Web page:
March 13 (Reuters) - South Africa’s business confidence fell for the fourth straight quarter to its lowest level since second quarter of 2017, a survey showed on Wednesday, as the country struggles to prop up its economy.
The Rand Merchant Bank (RMB) business confidence index compiled by the Bureau for Economic Research fell to 28 points in the first quarter from 31 points in the fourth quarter last year, dropping further below the 50-mark that separates net positive and negative readings.
South Africa’s economy has been hurt by policy and political uncertainty. Investors are sceptical about President Cyril Ramaphosa’s ability to bring in reforms ahead of elections in May, while electricity blackouts nationwide have resumed.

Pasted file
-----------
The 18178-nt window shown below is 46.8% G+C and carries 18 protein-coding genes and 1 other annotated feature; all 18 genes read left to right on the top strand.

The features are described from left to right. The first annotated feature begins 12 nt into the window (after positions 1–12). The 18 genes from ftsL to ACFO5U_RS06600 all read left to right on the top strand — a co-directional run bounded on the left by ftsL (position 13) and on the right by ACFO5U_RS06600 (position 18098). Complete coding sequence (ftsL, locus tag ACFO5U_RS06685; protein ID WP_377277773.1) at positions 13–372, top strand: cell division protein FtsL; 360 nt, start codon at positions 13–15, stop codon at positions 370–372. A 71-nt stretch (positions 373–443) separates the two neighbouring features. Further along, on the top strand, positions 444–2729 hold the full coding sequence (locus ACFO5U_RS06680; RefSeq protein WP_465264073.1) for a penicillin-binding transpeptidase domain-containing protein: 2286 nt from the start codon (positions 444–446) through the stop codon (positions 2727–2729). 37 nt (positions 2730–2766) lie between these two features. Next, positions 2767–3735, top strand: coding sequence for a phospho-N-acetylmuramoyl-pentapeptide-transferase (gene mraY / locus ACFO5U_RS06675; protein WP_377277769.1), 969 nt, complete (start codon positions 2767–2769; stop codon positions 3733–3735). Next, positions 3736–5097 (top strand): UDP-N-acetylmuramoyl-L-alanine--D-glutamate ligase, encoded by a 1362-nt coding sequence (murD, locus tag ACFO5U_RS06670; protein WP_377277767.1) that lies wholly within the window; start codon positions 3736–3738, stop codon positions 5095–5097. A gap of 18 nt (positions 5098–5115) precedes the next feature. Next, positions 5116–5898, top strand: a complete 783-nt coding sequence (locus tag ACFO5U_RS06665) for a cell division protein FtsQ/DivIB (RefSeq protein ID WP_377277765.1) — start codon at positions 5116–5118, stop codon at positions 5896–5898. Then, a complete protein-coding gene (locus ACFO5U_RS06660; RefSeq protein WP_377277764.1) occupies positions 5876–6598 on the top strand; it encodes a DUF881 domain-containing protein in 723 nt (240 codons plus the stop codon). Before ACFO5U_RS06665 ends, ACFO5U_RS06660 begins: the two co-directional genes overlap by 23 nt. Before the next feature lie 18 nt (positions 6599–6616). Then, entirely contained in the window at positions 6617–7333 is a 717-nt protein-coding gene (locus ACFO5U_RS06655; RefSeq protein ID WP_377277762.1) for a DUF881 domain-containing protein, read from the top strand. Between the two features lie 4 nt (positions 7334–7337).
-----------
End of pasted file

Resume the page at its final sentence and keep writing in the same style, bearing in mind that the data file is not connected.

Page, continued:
In the first quarter, the business confidence index hovered very close to the low of 27 points hit in the second quarter of 2017, according to the survey of 1,700 business people.
Sentiment deteriorated in four of the five sectors, which comprise building, retail, wholesale, manufacturing and new vehicle trade confidence, the survey showed.
“South Africa will not be able to shift to a lasting higher growth and prosperity path without more short-term pain,” said Ettienne le Roux, chief economist at RMB.
Last week, the South African Chamber of Commerce and Industry said that business confidence deteriorated in February with its index falling to 93.4 from 95.1 in January, the lowest reading since September. (Reporting by Sangameswaran S in Bengaluru Editing by Saumyadeb Chakrabarty)